Jesus says we can trust God, he really believed that. Maybe that’s why he was able to forgive his enemies, rather than come down off that cross and destroy them. And maybe it works the other way around. Because he was able to forgive those who hurt him, maybe he was more able to trust in God and stay on that cross.
When you look at Jesus’ life and ministry, the way he lived and what he taught, you realize he wasn’t suggesting a few changes around the edges of our lives. He was looking for a complete make over, not a cosmetic one.
Have you seen those home make over shows on TV? I love HGTV. But I was reading an article about the dark side of some of those kinds of shows, especially the knock offs. There was this story about a local TV station in Los Angeles that would do a surprise make over of somebody’s kitchen or bedroom or some other room in the house. The couple would go out of town for a weekend and be surprised when they got back by the living room their kids or neighbors had redone.
The problem for one of these couples, though, was that it cost them twice as much to repair the damage that had been done to their bedroom than the cost of what was in reality a cosmetic make over. It looked good on TV, especially when they first walked into the room and everybody was crying and hugging but the next day they began to notice the damage done by quick paint job, cheap lumber, and duct tape. And they weren’t the only ones that happened to.
Jesus isn’t looking for cosmetic repairs in our lives. He’s looking for the foundation work to get done, with new walls and wiring and lighting, so we really can be the light of the world, and the house that stands firm when the floods come. (Sermon on the Mount stuff).
And all these things he talks about in the Sermon on the Mount, that seem so hard to grab hold of, are what makes for a real make over. They are the walls and ceilings, and plumbing. They are the floors, the studs, the wiring, and the paint, that all are needed to make the others work. A great chandelier doesn’t have much to offer without wiring. But if there is nothing for the wiring to turn on, that’s not any better. These things all work together, just like these things Jesus is saying in the Sermon on the Mount work together.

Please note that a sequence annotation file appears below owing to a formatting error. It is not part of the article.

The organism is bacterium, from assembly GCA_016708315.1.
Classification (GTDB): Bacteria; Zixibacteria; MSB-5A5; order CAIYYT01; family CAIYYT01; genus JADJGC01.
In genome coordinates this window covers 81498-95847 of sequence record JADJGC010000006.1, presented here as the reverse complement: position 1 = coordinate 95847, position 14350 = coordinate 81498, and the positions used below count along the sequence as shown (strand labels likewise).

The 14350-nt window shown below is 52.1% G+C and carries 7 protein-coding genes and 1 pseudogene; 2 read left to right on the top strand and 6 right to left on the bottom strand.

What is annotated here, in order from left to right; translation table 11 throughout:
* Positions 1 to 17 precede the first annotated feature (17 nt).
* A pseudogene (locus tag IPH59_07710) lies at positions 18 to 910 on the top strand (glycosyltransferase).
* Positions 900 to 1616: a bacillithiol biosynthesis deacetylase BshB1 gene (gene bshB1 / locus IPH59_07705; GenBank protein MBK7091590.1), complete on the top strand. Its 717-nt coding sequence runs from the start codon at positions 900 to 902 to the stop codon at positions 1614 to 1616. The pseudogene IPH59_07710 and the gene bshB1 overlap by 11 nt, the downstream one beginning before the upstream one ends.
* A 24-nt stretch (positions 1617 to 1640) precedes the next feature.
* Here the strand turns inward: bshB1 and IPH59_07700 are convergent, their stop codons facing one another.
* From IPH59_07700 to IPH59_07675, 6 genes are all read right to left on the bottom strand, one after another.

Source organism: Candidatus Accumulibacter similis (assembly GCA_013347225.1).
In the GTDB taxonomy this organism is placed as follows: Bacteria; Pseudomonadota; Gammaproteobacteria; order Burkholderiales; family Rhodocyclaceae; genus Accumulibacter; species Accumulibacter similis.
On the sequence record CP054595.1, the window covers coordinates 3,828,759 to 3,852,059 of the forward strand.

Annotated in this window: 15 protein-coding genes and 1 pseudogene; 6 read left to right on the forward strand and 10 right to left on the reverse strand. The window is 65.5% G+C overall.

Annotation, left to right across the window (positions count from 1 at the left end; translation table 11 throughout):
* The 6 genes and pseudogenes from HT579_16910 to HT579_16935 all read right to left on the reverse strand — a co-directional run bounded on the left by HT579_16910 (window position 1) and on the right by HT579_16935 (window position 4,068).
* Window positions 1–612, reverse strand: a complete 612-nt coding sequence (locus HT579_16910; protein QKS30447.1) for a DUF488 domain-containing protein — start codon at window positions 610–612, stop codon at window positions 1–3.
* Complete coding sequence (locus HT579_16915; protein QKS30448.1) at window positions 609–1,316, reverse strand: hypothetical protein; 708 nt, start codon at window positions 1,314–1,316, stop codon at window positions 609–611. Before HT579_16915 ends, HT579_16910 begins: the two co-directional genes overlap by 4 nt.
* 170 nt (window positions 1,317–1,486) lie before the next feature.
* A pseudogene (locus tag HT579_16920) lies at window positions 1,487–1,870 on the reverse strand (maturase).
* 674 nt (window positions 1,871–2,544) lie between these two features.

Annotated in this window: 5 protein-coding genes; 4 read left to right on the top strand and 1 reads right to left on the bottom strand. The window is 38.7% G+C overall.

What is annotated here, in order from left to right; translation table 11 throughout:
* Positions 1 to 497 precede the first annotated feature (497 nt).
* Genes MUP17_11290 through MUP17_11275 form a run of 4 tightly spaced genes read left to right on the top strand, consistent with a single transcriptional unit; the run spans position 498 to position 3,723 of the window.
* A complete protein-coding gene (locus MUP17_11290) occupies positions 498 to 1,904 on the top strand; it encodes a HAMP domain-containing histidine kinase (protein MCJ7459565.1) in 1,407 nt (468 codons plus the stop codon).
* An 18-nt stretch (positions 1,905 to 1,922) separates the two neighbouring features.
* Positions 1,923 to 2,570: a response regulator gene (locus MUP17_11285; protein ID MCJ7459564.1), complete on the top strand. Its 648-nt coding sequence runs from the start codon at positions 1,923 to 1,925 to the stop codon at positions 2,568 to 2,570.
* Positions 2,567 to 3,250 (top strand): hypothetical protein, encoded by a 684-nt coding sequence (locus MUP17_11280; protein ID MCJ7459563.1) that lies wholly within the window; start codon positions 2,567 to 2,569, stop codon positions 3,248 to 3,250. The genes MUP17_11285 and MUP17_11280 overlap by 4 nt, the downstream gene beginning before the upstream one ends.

This is hard stuff in the Sermon on the Mount. Don’t worry about what we are going to eat or what we are going to wear? Don’t worry about retirement or paying for the kids tuition? Don’t worry when the plant closes down or the unemployment insurance runs out? Jesus suggests there is always going to be stuff to worry about, there are always going to be hard things. But is loving your enemy any harder than looking for a new job? And isn’t loving your enemy an easier and better way to live while looking for that new job?
Jesus said the key to all of this is seeking first the Kingdom of God. Sure there are bills to pay, and people who have treated us unfairly. But are those the things that we want to set the agenda for our lives? Or do we want the things of God to set the agenda for our lives?
We can live in all kinds of ways. And none of it is easy. But Jesus suggests that all these things in the Sermon on the Mount, as hard as they seem, may not seem quite so hard when we consider some of the other hard alternatives we so often choose. Revenge, materialism, concern about what other people are thinking, getting our own way, going it alone without God or anyone else. This is what I call the ‘grr’ life style. And it has it’s own way of making life hard. And these things have their own ways of reinforcing each other as the things in the Sermon on the Mount do.
Commencement speakers always leave the graduates a challenge, so I guess I need to do that this morning. But not just for Catherine and Kathryn, but all of us. Let’s take all of this stuff in the Sermon on the Mount and swallow it hook, line, and sinker. We’ve swallowed plenty of other stuff in our 22 years of living, or our forty 44 years of living, or our 88 years of living. Why do we make what Jesus says sound so crazy, when we are crazy enough to believe the alternative makes more sense?